A great example, from one of my own clients, is a group focused on wholefoods and low-tox living – helping families create a diet and household environment that nurtures and supports their health. It not only steps them through how and where they can make changes, provides nutritional guidance and even recipes, it even gives them access to a community of like-minded people with whom to share and connect. It’s a one-stop shop for a highly specific interest or problem.
Have a process
When someone joins, they must be able to see a clear structure and pathway, stepping them through how their membership can help them achieve their core objective.
More content is not better. Instead, you have to find ways to curate your encyclopaedic knowledge and deploy it to maximum effect. You can choose any content format you like – worksheets and eBooks, audio, videos, webinars… whatever works for you (and of course your customers) – but it has to be thoughtfully and strategically delivered.
People don’t join memberships to download reams of information, they join them for the hand-holding, the accountability, the encouragement – a whole host of reasons. If they just wanted to immerse themselves in reading, they’d go to the library or stay on Google. By making the choice to join your group, they’ve reached out for expert help tailored to their specific challenges; give them a clear roadmap.
Focus on retention
If you’ve fallen prey to revolving door syndrome – watching members leave as quickly as you recruit them – then you’ve kind of missed the whole point of the membership model. While it’s certainly not a ‘set and forget’ scenario, you should be aiming for recurring revenue.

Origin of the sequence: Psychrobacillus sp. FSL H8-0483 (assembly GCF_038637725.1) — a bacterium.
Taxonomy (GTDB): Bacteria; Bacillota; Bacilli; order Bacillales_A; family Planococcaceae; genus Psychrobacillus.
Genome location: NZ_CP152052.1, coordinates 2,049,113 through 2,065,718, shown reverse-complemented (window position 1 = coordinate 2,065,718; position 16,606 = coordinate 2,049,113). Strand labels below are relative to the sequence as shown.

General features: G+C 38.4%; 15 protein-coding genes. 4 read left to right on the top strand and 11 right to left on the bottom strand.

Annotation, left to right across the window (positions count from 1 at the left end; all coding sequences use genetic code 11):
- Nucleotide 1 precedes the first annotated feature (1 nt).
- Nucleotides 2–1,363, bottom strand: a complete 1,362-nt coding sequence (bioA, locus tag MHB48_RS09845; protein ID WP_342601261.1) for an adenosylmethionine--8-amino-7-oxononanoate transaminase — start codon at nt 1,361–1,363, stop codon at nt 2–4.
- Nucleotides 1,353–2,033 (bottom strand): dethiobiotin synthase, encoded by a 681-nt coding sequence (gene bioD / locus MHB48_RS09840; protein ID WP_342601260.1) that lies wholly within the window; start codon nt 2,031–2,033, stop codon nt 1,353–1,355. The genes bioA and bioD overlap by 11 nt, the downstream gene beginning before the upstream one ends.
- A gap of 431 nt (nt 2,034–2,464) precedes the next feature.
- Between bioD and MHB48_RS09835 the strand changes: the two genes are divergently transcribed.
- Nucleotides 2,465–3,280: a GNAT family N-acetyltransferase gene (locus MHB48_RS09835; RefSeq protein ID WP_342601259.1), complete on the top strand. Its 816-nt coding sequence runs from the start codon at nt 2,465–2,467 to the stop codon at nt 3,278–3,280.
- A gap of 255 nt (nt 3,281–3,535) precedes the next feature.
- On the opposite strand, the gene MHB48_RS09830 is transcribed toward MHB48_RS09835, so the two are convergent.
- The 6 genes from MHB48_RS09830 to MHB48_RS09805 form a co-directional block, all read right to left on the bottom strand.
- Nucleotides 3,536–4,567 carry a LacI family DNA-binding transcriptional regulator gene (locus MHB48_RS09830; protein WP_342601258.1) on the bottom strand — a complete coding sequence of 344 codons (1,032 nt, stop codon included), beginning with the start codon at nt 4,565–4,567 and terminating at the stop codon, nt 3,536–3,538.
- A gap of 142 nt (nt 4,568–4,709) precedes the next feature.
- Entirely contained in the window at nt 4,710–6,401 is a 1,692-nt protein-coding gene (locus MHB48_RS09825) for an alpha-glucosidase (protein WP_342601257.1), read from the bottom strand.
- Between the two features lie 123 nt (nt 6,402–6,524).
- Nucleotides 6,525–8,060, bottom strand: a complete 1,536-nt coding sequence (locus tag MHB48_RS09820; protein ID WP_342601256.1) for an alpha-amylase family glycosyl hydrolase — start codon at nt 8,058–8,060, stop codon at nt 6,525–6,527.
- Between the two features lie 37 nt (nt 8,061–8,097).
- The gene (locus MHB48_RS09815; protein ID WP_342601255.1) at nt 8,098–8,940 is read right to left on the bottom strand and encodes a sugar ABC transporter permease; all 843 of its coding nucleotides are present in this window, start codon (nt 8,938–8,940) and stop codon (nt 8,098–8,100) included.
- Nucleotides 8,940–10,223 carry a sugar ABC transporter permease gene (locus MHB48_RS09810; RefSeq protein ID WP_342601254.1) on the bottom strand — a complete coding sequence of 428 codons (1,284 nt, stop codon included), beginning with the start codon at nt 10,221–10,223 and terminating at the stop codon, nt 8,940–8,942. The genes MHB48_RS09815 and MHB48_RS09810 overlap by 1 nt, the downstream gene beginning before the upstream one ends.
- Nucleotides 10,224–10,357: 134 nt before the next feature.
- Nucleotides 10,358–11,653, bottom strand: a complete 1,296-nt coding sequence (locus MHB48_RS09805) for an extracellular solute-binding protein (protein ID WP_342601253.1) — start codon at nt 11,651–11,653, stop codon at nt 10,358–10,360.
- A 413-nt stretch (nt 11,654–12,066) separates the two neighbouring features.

I always find the notion of memberships being ‘passive income’ incredibly disingenuous. Delivering real value takes time and it takes effort, and that can’t stop after sign-up; you must refresh your offering and find ways to continually engage with your members, regardless of where they are on their journey.
Start your retention strategy by developing a robust onboarding process – coach your members through how they can get the most out of their investment. After that, keep a keen eye on member experience, ensuring they’re given ample reason to stay. That might include regular content drops, live interaction, community connection, guest experts. Whatever you do, make sure your presence – and your value – are felt at every turn.
The most successful membership groups strike the right balance when it comes to value vs saturation. You want your members to be able to access the information and support they need and to have a clear understanding of the value you bring, without overwhelming or over-communicating. It’s a fine line, but it’s the difference between high lifetime value and high churn.
In short, whether you have a strong existing brand or are just starting out, the membership bandwagon might well be worth hopping on. Understand your customers’ challenges and pain points, then think about the knowledge that lies behind your product or service- how could that be curated to deliver a meaningful educational or supportive experience? Then go forth and solve their problems!